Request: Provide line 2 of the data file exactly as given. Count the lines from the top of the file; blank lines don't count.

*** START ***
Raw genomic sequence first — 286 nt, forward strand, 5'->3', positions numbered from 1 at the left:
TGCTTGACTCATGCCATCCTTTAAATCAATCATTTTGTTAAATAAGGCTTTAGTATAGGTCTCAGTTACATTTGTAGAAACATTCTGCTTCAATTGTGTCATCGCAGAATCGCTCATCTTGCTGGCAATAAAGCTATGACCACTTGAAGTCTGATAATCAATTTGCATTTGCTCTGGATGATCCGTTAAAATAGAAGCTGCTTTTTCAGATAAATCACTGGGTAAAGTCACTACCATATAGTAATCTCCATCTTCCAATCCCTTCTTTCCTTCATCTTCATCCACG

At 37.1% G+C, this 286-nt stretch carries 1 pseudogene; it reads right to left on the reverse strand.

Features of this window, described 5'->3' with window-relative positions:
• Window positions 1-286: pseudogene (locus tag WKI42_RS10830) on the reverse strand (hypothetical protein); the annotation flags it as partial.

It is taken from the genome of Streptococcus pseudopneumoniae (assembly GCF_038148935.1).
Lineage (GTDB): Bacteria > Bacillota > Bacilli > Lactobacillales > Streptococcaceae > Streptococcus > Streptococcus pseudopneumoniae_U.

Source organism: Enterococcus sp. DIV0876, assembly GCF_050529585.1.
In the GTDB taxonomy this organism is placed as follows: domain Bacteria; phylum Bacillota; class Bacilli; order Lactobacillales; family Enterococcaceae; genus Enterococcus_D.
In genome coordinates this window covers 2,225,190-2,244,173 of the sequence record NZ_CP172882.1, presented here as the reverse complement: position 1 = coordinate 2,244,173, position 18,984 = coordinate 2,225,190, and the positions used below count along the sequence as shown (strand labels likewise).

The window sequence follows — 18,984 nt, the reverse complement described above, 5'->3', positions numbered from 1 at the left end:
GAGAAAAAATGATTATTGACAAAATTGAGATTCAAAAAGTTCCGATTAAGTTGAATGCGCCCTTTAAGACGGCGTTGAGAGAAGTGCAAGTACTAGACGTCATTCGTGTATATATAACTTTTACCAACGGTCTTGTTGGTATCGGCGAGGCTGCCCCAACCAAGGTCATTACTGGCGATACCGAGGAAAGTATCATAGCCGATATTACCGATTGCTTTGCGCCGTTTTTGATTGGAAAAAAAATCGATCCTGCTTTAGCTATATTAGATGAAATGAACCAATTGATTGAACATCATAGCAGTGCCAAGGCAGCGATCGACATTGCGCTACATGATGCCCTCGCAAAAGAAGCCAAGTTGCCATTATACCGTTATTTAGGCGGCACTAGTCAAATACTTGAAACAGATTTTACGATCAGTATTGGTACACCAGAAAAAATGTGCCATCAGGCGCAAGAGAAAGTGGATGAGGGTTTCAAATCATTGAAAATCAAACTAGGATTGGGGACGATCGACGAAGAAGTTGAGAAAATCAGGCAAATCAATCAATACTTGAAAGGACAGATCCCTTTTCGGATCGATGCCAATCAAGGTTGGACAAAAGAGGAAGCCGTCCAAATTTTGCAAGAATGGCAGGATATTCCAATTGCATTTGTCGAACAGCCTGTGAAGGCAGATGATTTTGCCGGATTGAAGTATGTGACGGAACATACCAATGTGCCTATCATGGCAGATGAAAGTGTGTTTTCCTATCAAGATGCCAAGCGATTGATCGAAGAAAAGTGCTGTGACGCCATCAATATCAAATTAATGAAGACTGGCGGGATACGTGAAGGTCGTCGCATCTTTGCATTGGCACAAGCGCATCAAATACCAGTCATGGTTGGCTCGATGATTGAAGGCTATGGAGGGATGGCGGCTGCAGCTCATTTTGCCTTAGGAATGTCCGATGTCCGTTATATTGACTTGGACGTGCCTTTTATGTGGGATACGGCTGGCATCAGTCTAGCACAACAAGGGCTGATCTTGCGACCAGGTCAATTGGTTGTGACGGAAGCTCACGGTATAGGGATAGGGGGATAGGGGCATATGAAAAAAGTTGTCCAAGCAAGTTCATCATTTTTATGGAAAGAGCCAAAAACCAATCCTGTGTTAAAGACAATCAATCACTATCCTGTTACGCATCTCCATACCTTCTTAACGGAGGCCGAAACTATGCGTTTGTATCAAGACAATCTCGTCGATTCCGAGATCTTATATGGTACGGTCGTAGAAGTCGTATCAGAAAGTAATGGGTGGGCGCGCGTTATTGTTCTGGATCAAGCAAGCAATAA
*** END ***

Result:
TGCTTGACTCATGCCATCCTTTAAATCAATCATTTTGTTAAATAAGGCTTTAGTATAGGTCTCAGTTACATTTGTAGAAACATTCTGCTTCAATTGTGTCATCGCAGAATCGCTCATCTTGCTGGCAATAAAGCTATGACCACTTGAAGTCTGATAATCAATTTGCATTTGCTCTGGATGATCCGTTAAAATAGAAGCTGCTTTTTCAGATAAATCACTGGGTAAAGTCACTACCATATAGTAATCTCCATCTTCCAATCCCTTCTTTCCTTCATCTTCATCCACG